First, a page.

Policy brief // Perkumpulan PRAKARSA

Policy Brief 10 - Illicit Cigarettes in Indonesia are Not the Problem the Tobacco Industry Claim it to be
Березень 2019
Widya Kartika, Rahmanda M. Thaariq, Dwi Rahayu Ningrum, Herni Ramdlaningrum


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• In Indonesia, Law No. 39 of 2007 (Amendments to Law No. 11 of 1995) allows excise taxes of up to 57 percent of the selling price of cigarettes. Currently, though, cigarette taxes comprise significantly less (approximately 40 percent). This results in Indonesia having, undoubtedly, some of the lowest cigarette prices in the Southeast Asian region.
• In the past decade, rapid economic growth in Indonesia, which has increased faster than the increase in retail prices of cigarettes, has made cigarettes significantly more affordable than a decade ago.
• Global evidence has shown that increases in cigarette excise taxes which result in price increases reduce tobacco use (The Economics of Tobacco and Tobacco Control, 2018).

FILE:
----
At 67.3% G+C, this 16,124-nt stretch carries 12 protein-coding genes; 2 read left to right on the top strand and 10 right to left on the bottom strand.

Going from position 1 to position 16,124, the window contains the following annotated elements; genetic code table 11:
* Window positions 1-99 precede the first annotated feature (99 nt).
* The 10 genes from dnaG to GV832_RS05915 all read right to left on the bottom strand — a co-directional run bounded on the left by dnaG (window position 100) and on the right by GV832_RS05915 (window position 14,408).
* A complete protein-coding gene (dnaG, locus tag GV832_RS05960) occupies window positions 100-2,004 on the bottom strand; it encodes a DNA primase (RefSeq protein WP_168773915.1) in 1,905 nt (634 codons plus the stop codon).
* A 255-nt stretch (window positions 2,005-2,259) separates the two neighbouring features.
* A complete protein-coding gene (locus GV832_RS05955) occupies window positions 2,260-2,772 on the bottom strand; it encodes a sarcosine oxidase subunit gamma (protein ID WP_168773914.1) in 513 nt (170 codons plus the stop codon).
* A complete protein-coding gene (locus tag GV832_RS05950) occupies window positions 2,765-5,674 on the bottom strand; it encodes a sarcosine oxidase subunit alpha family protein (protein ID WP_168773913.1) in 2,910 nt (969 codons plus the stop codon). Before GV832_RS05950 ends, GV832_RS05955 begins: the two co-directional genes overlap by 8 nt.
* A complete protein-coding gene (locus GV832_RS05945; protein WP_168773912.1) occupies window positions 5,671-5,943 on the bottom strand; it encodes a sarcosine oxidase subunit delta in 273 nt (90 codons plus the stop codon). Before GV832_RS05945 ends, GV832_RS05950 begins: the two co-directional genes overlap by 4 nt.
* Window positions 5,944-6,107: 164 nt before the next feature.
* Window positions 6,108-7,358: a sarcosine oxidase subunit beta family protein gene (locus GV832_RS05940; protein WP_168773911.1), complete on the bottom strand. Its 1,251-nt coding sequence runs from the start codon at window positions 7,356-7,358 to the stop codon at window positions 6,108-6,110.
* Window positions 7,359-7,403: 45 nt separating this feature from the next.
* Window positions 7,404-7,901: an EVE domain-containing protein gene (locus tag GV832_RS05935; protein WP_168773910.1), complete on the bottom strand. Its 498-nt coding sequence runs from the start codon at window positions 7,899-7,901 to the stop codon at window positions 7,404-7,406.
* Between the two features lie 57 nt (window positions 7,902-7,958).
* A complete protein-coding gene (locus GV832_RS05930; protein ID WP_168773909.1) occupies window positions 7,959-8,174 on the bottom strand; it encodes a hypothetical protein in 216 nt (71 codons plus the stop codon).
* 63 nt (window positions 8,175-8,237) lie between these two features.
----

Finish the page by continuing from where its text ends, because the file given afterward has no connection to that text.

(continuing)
• While the Government of Indonesia has taken steps to increase cigarette excise taxes and simplify excise tax tariffs in recent years, a Presidential decree (PMK 156) not to raise the cigarette excise in 2019 has dealt a blow to these efforts. Furthermore, the Minister of Finance Regulation (PMK 146), which planned to simplify excise tax tiers further, was also stopped in this decree.
• The government's reluctance to raise the cigarette excise tax is caused by concerns rooted in the tobacco industry's argument about the potential for increased illicit trade if the cigarette excise is raised. The Indonesian Association of Cigarette Entrepreneurs (GAPRI) claims one of the reasons for the increase in illegal cigarettes and the decline in cigarette production is because of the high price of cigarettes due to the increase in excise tariffs (Kompas, July 2018). Furthermore, the industry also constructs narratives where the increase will lead to uncontrolled consumption and harm due to the loss of tax revenues.
• Limited research on illicit trade and the impact of increases in excise tax have resulted in ineffective policies and undermined efforts to reduce the smoking prevalence in Indonesia.

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